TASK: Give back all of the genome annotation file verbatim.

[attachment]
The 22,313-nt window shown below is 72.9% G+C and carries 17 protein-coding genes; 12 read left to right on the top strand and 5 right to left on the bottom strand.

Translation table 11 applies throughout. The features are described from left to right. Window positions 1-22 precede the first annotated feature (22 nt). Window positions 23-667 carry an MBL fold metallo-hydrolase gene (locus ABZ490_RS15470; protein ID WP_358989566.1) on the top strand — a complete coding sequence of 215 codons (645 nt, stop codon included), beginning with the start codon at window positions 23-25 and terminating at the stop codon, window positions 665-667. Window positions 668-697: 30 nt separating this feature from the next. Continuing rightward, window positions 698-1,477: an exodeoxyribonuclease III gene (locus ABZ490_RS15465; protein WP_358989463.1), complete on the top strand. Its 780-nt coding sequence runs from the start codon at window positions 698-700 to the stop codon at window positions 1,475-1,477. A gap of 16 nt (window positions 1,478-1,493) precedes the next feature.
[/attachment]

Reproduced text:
The 22,313-nt window shown below is 72.9% G+C and carries 17 protein-coding genes; 12 read left to right on the top strand and 5 right to left on the bottom strand.

Translation table 11 applies throughout. The features are described from left to right. Window positions 1-22 precede the first annotated feature (22 nt). Window positions 23-667 carry an MBL fold metallo-hydrolase gene (locus ABZ490_RS15470; protein ID WP_358989566.1) on the top strand — a complete coding sequence of 215 codons (645 nt, stop codon included), beginning with the start codon at window positions 23-25 and terminating at the stop codon, window positions 665-667. Window positions 668-697: 30 nt separating this feature from the next. Continuing rightward, window positions 698-1,477: an exodeoxyribonuclease III gene (locus ABZ490_RS15465; protein WP_358989463.1), complete on the top strand. Its 780-nt coding sequence runs from the start codon at window positions 698-700 to the stop codon at window positions 1,475-1,477. A gap of 16 nt (window positions 1,478-1,493) precedes the next feature.